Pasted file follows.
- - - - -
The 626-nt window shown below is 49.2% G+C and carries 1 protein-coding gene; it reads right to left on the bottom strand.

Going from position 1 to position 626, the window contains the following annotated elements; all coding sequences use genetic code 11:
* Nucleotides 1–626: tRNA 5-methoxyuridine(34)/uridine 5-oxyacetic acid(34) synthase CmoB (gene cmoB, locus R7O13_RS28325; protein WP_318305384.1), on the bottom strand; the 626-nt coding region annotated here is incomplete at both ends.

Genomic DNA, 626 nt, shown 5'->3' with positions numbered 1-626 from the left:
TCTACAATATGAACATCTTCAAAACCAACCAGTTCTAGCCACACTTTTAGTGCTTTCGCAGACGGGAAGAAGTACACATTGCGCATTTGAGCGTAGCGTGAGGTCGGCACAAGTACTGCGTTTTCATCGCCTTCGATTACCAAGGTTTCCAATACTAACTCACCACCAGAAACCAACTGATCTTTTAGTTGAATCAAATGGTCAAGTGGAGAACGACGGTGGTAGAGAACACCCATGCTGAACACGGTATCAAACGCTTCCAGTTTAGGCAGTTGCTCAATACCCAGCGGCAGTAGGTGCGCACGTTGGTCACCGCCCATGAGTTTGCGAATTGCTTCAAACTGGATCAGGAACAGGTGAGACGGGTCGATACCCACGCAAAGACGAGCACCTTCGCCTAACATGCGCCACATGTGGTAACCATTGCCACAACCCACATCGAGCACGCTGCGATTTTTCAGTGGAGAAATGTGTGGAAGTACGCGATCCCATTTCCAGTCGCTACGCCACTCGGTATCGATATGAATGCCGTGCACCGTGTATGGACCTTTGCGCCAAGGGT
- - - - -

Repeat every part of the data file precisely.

The 626-nt window shown below is 49.2% G+C and carries 1 protein-coding gene; it reads right to left on the bottom strand.

Going from position 1 to position 626, the window contains the following annotated elements; all coding sequences use genetic code 11:
* Nucleotides 1–626: tRNA 5-methoxyuridine(34)/uridine 5-oxyacetic acid(34) synthase CmoB (gene cmoB, locus R7O13_RS28325; protein WP_318305384.1), on the bottom strand; the 626-nt coding region annotated here is incomplete at both ends.

Genomic DNA, 626 nt, shown 5'->3' with positions numbered 1-626 from the left:
TCTACAATATGAACATCTTCAAAACCAACCAGTTCTAGCCACACTTTTAGTGCTTTCGCAGACGGGAAGAAGTACACATTGCGCATTTGAGCGTAGCGTGAGGTCGGCACAAGTACTGCGTTTTCATCGCCTTCGATTACCAAGGTTTCCAATACTAACTCACCACCAGAAACCAACTGATCTTTTAGTTGAATCAAATGGTCAAGTGGAGAACGACGGTGGTAGAGAACACCCATGCTGAACACGGTATCAAACGCTTCCAGTTTAGGCAGTTGCTCAATACCCAGCGGCAGTAGGTGCGCACGTTGGTCACCGCCCATGAGTTTGCGAATTGCTTCAAACTGGATCAGGAACAGGTGAGACGGGTCGATACCCACGCAAAGACGAGCACCTTCGCCTAACATGCGCCACATGTGGTAACCATTGCCACAACCCACATCGAGCACGCTGCGATTTTTCAGTGGAGAAATGTGTGGAAGTACGCGATCCCATTTCCAGTCGCTACGCCACTCGGTATCGATATGAATGCCGTGCACCGTGTATGGACCTTTGCGCCAAGGGT